'Me & Earl & The Dying Girl' (2015)/Directed by Alfonso Gomez-Rejon/Grade: A
This is a deeply special film for me. It helped me push myself out of my shell in my later adolescence. Based on a novel of the same name by Jesse Andrews (who also adapted the screenplay), the movie follows seventeen-year-old Greg Gaines (Thomas Mann), a loner who finds himself forced to move out of his comfort zone when his mother (Connie Britton) encourages him to visit a classmate named Rachel (Olivia Cooke), who's just been diagnosed with leukemia. As the two begrudgingly get to know each other, they start to realize they have more in common than they thought, and Greg learns that there's more to people (including himself) than meets the eye.
I haven't had a friend who had cancer, but I related deeply to Greg in this movie because, like him, I was very much a loner when I was a teenager. I didn't think I was worth being friends with or dating, and so I just kept to myself and held everyone at a distance. When I did reluctantly start going out of my shell, I was so pleasantly shocked to find that people wanted to be around me, a revelation which pushed me to continue pursuing a belief in my self-worth, and to pursue cultivating a social circle. When I first saw this, watching Thomas Mann's performance was like looking through a mirror, which spoke to how good he was. It also spoke to Jesse Andrews' smart writing, which mostly felt like how real people talk.
I also appreciated the writing for the character of Rachel. As opposed to being a Manic Pixie Dream Girl, she felt like a real human being. She has insecurities, she had her areas where she felt confident. At the start of the film, she seemed relatively unfazed, but progressively let the inner fear out as the story went along. She did not exist purely to show Greg life's possibilities and pull him out of his shell. Their dynamic felt like an actual friendship, where they both inspired and pushed each other to grow as people.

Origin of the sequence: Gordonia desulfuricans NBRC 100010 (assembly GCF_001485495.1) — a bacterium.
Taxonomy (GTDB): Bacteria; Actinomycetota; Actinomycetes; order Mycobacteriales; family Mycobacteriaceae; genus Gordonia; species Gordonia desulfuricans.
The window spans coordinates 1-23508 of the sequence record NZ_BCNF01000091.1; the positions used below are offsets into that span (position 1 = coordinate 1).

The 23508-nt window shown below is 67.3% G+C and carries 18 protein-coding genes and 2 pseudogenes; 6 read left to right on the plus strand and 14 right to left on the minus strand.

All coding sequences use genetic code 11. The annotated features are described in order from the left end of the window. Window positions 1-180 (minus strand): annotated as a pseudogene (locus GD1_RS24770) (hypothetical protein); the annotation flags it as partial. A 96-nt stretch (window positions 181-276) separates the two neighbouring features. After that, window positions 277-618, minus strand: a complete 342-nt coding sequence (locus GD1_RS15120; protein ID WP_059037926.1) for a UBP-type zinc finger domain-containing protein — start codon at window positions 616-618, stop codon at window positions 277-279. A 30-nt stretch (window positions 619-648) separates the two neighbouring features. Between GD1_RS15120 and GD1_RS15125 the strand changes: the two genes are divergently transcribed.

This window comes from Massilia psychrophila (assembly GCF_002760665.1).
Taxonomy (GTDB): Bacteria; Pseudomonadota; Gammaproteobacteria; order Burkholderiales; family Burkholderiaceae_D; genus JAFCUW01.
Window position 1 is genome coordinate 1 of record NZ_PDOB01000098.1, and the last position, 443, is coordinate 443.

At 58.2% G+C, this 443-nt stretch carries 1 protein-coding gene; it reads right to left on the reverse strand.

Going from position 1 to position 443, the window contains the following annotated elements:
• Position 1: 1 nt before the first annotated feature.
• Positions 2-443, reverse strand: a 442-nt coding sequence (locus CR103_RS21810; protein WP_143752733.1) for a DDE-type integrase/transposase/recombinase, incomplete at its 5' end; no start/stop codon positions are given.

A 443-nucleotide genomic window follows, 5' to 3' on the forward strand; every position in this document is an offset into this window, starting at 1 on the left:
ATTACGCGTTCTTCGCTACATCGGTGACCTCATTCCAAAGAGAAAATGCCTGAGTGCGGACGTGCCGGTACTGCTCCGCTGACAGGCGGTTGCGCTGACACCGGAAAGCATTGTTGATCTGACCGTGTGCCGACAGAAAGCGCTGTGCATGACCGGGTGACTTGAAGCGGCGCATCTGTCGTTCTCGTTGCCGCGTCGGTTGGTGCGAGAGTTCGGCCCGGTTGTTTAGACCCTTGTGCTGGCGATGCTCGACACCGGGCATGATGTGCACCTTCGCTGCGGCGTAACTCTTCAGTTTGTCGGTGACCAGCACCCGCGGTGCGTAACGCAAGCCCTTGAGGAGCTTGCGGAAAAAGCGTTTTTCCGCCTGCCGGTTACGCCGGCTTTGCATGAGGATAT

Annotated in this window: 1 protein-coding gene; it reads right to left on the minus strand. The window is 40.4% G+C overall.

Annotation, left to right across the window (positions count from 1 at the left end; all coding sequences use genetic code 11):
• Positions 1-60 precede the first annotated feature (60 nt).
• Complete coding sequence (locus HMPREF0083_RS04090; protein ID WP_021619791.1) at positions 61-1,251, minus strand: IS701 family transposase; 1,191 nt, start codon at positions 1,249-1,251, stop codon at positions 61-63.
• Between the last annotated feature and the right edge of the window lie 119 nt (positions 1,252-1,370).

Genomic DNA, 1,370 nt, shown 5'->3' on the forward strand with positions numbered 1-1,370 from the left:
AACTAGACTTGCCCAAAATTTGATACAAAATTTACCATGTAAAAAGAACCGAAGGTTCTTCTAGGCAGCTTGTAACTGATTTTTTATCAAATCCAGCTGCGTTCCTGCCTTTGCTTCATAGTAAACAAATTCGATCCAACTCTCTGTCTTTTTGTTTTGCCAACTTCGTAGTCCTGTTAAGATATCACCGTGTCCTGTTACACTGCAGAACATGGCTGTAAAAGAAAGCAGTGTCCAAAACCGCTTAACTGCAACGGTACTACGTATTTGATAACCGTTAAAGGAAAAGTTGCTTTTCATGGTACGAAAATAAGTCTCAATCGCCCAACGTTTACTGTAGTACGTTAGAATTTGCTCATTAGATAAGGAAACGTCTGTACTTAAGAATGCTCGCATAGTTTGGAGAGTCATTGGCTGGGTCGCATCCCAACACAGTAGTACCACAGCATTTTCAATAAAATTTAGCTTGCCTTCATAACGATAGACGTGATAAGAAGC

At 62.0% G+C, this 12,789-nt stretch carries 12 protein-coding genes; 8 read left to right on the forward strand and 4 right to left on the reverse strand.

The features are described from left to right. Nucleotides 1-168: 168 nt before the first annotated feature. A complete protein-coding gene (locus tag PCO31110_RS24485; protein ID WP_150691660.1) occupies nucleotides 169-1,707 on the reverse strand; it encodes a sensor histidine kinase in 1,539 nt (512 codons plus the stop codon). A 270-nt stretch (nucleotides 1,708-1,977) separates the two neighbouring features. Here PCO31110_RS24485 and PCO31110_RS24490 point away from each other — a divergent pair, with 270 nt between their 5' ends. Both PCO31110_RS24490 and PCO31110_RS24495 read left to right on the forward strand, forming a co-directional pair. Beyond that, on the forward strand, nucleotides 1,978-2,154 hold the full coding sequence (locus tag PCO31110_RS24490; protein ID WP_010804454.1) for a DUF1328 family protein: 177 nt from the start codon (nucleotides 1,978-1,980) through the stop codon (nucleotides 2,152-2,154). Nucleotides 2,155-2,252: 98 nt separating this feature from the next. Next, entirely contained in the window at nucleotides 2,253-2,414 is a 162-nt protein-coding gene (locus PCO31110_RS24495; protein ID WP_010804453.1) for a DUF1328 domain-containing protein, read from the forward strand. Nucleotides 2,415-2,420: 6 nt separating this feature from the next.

Olivia Cooke's performance added to that authenticity and vulnerability. The way she held herself, how she delivered her lines. Both elements combined to truly bring the qualities I just mentioned to life, and it added to the movie's message about how there's always more to people than there appears to be.
The production design by Gerald Sullivan also provided a lot of character for everyone on screen. Rachel's bedroom is crowded with arts and crafts supplies, photos of friends and family, tree-styled wallpaper. Greg's bedroom and home are like a classic film museum, with plenty of posters, and either a classic like Burden of Dreams or The Red Shoes on the TV, or even one of his and Earl's (RJ Cyler) countless parodies, i.e. Brew Velvet, 2:45 PM Cowboy. Those spoofs were also a strong comedic highlight.
Another huge reason this film connected with me as a teenager, and still moves me today, was because it never sugarcoated the sadness of Rachel's looming, inevitable demise, nor did it do that with Greg's self-isolating tendencies. Even though there was plenty of well-done humor, it seemed like it was clearly a defense mechanism for the characters, not so much a false attempt to avoid talking about the hard stuff. They joked or laughed because they needed to, because if they let themselves be vulnerable- actually, that'd have been too scary to think about for them. But once they actually did open up, it unsurprisingly led to much deeper connections. That was so true to life for me.
Me & Earl & The Dying Girl is yet another movie that, if given the opportunity, I would love to thank its creators for. It helped me a lot during a difficult time in my life, and it also happened to provide (and still provides) a LOT of entertainment value. For that reason, it still ranks high on my list of favorite coming-of-age movies.